A particular sharp eye is needed when playing the game, since unlike most adventures, you aren't given any hint as to the usefulness of an object. You have to 'Look At' EVERYTHING on a screen to find out whether it can be used or not - you're given no clues whatsoever! If you want a piece of advice, you can try talking to Tinkerbell to get an extra clue or two, but she doesn't often give much information away.


The plot hardly captures the innocent charm and fun of the film

Interaction with the other characters is done by using the 'Talk To' icon. This gives you a set of questions you can ask (which are cycled through using the right mouse button). This is one of the main problem areas. Whereas in something like Monkey Island the conversations evolve as you go on, allowing the characters to develop their own part in the story, Hook simply churns out on the same messages time after time, making everyone in the game seem a complete dullard.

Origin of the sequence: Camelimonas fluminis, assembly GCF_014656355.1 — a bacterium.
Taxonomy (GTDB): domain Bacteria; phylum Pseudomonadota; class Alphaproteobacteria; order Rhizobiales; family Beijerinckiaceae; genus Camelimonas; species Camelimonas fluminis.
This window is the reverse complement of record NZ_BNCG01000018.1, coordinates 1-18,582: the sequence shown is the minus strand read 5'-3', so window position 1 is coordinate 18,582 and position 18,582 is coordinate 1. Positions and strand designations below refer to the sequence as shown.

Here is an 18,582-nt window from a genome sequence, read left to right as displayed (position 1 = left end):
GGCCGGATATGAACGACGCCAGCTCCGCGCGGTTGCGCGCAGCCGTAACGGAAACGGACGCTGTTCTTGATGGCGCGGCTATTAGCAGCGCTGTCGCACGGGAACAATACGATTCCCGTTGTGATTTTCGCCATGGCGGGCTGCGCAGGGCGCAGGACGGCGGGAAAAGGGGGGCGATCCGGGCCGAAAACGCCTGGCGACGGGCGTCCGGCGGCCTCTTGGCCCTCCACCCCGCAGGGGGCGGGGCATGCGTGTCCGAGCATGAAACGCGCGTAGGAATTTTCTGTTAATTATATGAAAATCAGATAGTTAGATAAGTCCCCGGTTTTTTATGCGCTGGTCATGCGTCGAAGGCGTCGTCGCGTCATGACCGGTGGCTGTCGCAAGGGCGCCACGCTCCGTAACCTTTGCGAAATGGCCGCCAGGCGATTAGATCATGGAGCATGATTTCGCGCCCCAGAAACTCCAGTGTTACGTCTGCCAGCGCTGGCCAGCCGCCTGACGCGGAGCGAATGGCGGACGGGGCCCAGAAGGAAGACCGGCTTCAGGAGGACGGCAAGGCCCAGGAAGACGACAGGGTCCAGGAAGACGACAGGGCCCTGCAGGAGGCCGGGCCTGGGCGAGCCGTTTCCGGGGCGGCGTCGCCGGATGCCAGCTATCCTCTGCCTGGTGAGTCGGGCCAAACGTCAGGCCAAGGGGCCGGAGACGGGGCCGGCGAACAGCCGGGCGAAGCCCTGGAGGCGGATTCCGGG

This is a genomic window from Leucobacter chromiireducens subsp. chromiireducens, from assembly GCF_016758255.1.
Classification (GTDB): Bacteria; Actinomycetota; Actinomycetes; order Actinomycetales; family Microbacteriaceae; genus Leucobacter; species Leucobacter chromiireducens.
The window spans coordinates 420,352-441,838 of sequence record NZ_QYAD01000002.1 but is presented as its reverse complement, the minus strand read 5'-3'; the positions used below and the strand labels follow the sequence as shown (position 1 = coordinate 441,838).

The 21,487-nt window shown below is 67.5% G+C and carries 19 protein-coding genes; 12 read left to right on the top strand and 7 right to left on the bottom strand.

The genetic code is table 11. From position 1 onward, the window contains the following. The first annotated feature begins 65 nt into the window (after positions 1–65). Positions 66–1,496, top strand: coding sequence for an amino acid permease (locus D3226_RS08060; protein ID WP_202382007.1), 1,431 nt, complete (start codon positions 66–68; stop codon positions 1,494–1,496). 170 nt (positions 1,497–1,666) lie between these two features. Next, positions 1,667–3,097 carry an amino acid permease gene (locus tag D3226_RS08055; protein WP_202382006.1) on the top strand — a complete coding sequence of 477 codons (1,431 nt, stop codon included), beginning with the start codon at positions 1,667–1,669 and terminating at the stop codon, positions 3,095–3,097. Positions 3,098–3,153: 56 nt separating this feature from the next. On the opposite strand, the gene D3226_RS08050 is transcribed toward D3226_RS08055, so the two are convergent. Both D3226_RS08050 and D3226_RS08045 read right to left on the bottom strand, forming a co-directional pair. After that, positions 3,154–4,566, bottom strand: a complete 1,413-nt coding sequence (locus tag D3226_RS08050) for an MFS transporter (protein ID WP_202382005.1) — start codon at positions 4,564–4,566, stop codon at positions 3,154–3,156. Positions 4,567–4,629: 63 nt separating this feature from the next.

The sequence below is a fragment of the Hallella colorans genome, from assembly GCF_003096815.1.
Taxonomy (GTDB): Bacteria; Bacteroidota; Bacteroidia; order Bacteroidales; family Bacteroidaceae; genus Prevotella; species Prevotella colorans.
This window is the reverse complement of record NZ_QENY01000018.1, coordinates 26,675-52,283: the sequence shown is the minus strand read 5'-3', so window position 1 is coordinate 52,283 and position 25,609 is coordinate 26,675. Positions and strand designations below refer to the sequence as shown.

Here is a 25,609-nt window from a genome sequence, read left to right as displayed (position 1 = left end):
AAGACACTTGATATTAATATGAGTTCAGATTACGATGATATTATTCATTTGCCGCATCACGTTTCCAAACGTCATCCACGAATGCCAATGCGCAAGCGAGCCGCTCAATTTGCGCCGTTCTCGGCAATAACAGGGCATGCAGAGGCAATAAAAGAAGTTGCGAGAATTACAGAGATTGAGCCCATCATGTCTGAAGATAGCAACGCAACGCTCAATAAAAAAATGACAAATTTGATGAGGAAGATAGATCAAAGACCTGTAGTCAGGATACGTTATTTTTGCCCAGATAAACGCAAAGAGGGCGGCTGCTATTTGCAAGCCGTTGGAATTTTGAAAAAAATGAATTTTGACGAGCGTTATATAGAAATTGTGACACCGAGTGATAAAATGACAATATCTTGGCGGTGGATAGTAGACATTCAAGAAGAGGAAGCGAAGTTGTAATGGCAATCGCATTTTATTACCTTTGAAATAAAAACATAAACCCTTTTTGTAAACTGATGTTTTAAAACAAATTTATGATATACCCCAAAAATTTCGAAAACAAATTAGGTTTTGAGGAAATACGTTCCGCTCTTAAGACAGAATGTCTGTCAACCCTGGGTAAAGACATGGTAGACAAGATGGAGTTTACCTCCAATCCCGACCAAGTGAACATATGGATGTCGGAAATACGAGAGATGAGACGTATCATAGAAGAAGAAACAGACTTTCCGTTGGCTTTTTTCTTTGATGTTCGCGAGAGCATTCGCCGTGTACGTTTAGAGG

One thing that is pushed forward in the Peter Pan story is to 'keep thinking happy thoughts'. Unfortunately, this is easier said than done while playing Hook. The graphics have been very nicely done in places (there were, after all, five artists working on the presentation) but they lack the style found in Monkey Island 2's wonderful artwork.

Some kind of wonderful?
It's a shame the graphics aren't wonderful, since the presentation is all that Hook has in its favour. The plot hardly captures the innocent charm and fun of the original film, and the gameplay is just too boring to keep any adventurer for long. At times it appears that complete lunacy has taken over - especially in the way that some of the clues are given. Tinkerbell gives 'clues' to do things that have been done about 10 minutes ago!